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Quote:
Originally Posted by thrill View Post
it was my job to remove all of the seats and then proceed to scrape all of the gum and boogers off of the bottoms before they were sent off to be repainted.
Mm-mmm. Booger gum. Dibs!

Best location: Stockholm Street, just southwest of the Hamburg Street Light Rail stop and on the northeast edge of Ray Lewis's Gateway South ... it'll be the Kennedy Center of sports arenas!



"Wetlands? What wetlands? This 'ere's sludge, gum, and boogers."
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Old August 2nd, 2007, 10:23 PM   #5189
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Two arenas wouldn't work. The best thing to do is find a great site and put money into it and a build a 20,000 seat arena or more.
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Old August 2nd, 2007, 11:06 PM   #5190
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Agreed. 20K is about average across the NBA. More info here. Lots of interesting data and pics to stir thinking about Baltimore's new arena. (Note: use the tiny nav in the upper left corner. It divvies up arenas by conference.)

Here's Indianapolis, modeling the "heart of downtown" model ...



... while Miami shows the "water's edge" version


Last edited by jamie_hunt; August 2nd, 2007 at 11:13 PM.
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Old August 2nd, 2007, 11:20 PM   #5191
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Nice. I like the Indy arena.
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Old August 2nd, 2007, 11:26 PM   #5192
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That pic of DC is so dreary and depressing!
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Old August 2nd, 2007, 11:54 PM   #5193
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Every city has its off days. Although, my second read of that picture was, DC has great density in that part of town.

For the purposes of this thread, first read is to imagine the K-center as an arena and the Potomac as the Middle Branch of the Patapsco south of Ravens Stadium.
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Old August 3rd, 2007, 12:25 AM   #5194
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Quote:
Originally Posted by Gsol View Post
I thought of one major advantage to go for the top-tier arena rather than the half-ass one. Its economic incentive. Just think of how much more you can charge for a professional game rather than minor league. Its more than twice the price. The price for skyboxes can be exorbitant. What would a skybox go for in the minors? Who would even want one?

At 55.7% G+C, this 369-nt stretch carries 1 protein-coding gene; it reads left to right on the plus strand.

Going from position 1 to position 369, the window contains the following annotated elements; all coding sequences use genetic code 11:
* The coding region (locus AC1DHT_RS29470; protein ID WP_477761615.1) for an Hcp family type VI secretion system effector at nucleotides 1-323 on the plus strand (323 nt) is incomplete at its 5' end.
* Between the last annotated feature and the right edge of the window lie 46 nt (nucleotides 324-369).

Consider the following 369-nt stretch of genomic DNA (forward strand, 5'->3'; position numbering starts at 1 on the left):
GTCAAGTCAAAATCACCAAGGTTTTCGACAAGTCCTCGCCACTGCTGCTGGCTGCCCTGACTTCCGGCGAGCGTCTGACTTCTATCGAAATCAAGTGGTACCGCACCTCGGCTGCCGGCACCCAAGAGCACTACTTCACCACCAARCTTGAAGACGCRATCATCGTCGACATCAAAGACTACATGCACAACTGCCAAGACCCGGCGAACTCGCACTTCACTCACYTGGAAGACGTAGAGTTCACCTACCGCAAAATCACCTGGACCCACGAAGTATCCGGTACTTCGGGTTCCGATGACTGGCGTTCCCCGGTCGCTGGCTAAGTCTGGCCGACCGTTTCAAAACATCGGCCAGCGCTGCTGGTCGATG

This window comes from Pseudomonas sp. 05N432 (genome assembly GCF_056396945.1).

You can never count this city out in obtaining an NBA or NHL franchise. These teams are constantly in flux. Since the strike the NHL is in trouble, it needs to find viable stable markets. Even the Stanley Cup games are relegated to cable.

For the additional investment in a full sized facility, it seems to me that the return would be worthwhile. It certainly would bring in more attendance. Baltimore is a major league town. I can't imagine the minors drawing in big numbers. I say shoot for the moon and stars on this one.
I agree. I'm surprised at the city on this. Baltimore usually pretty good at looking at things like stadia as investments rather than an expense (I think this point was noted most recently in a study conducted by officals visiting from Portland or maybe it was Memphis).
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Old August 3rd, 2007, 01:06 AM   #5195
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the location of the arena in miami is very similar to port covington's layout......a nice, secluded peninsula.

Last edited by MasonsInquiries; August 3rd, 2007 at 04:04 AM.
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Old August 3rd, 2007, 03:01 AM   #5196
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Quote:
Originally Posted by waj0527 View Post
Baltimore usually pretty good at looking at things like stadia as investments rather than an expense
Very true. We had all the support we needed for the convention center hotel as an investment. If Baltimore is willing to go that far, an adequate arena should be a no-brainer.
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Old August 3rd, 2007, 04:24 AM   #5197
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New Canton Apartments

Here is an interesting tidbit from the Canton Community Asoc. website blog.................

Details of S. Conkling Apartment Development
Last weekend, representatives of the Hanover Company hand-delivered information to residents in the neighborhood of 1200 S. Conkling, between Elliott and Toone Sts. The representatives described the planned development and provided contact information for the construction team that will be constructing apartments on the site of the abandoned warehouse over the next two years.